— E Gray, Blogger

Yeah, yeah…and then there are the charts detailing the differences, such as this one lambasting the OWS crowd and this one which is putatively even-handed but subtly leans against the Tea Party (utilizing a color scheme that favors the OWS folks and overstating public support for OWS).

So, yes, there are discernable and material differences between Tea Partiers and the denizens of Zuccotti Park. The “Z Partiers” are younger; the Tea Partiers are richer. The Z Partiers are likely to favor increased taxes on the rich; the Tea Partiers overwhelmingly want to cut taxes. The Z Partiers are more likely to be unemployed…but because so many Tea Partiers are retired, fewer of them actually have a job.

But all these differences pale in comparison to the huge, critical areas of agreement between Tea Partiers and Z Partiers:

  1. They’ve played the game by the rules
  2. The deck is stacked against them
  3. They are motivated to actively work to fix/change things
  4. The Powers That Be employ undue influence to misappropriate public wealth/resources (e.g., the bailouts)

Consider this tweet of potential interest:

CSFB_elevator Credit Suisse First Boston elevator gossip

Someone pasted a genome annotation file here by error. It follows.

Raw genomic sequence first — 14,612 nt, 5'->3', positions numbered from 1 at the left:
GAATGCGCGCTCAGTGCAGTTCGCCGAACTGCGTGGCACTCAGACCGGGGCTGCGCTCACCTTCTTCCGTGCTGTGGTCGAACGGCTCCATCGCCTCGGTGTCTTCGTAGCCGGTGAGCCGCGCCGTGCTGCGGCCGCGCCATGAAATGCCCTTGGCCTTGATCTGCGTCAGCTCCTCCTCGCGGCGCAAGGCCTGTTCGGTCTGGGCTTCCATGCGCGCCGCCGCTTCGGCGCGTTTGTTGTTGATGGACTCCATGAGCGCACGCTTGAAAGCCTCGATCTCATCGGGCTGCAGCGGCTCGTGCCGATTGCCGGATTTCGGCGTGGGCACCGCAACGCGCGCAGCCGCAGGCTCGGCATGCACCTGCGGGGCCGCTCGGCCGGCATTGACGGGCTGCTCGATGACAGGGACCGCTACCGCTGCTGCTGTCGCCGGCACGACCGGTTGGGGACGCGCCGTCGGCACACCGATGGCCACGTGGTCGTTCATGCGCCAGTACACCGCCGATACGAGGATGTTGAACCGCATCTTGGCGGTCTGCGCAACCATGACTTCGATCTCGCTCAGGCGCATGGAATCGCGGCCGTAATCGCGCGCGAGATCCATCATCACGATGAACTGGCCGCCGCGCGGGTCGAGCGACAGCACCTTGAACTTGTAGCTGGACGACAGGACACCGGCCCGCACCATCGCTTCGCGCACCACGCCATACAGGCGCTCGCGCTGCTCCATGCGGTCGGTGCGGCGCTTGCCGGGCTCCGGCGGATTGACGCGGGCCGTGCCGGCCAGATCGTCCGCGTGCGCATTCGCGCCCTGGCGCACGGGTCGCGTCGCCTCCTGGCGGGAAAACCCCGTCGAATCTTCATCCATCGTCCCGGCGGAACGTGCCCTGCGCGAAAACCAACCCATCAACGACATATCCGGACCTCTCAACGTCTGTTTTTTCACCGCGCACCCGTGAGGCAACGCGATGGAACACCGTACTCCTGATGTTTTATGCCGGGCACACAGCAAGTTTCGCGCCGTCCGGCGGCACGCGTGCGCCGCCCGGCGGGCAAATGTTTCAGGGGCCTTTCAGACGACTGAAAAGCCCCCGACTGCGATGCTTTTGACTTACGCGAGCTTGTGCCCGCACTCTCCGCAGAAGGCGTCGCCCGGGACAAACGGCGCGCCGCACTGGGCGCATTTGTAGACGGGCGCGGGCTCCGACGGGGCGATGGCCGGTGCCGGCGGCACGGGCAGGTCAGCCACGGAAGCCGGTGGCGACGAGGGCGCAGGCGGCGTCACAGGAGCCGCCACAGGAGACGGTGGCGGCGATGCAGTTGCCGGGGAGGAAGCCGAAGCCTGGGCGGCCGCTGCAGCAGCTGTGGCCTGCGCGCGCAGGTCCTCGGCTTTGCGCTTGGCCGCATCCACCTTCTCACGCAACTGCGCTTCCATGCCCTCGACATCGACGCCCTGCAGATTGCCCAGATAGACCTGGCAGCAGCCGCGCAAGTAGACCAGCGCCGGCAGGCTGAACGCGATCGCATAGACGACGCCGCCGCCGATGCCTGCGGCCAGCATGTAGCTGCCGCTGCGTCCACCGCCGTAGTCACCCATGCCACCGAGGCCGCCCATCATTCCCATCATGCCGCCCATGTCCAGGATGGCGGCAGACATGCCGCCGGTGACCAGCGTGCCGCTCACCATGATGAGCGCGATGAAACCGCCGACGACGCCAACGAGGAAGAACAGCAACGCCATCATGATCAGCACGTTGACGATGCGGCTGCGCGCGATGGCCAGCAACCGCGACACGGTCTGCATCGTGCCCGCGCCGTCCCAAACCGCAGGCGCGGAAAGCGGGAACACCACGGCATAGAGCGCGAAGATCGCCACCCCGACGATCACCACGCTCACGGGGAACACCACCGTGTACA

#1 Hate the subway; all those rubes reading the Daily News. #2 Yeah? You have more in common with them than the ones not reading ANY paper!

Point being, the Tea Partiers and Z Partiers have both attained a higher level of consciousness than, say, their fellow citizens focused on the antics of Kim Kardashian. They may not be able to explicate the precise whys and wherefores, but they know that somehow, things are not right and they are being ripped off. They both decry the “corporate socialism” that allocates public wealth to benefit private companies (at least in most cases). They both perceive that regulators and elected officials are beholden to special interests to the point that national interests are neglected if not actually violated.

Granted, there is more agreement on the diagnosis of the disease than on what the most efficacious cure should be. Tea Partiers generally believe that there is too much power centralized in Big Government and that weakening the Feds and adopting a more laissez faire approach is the best prescription. Z Partiers are more likely to see government power as critical to leveling the playing field. There is validity to both points of view.

Critics frequently cite the desire to hamstring the Federal government as proof that Tea Partiers are shills or dupes for The Powers That Be, who presumably would benefit from a less effective umpire. But those critics fail to address the insight of the Tea Partiers that the Federal government has essentially been captured by special interests, who invariably twist the rules to come out in their favor. Logically, affording that same government more power and resources—regardless of how many new rules are imposed to mandate “fairness”—is likely to make matters worse.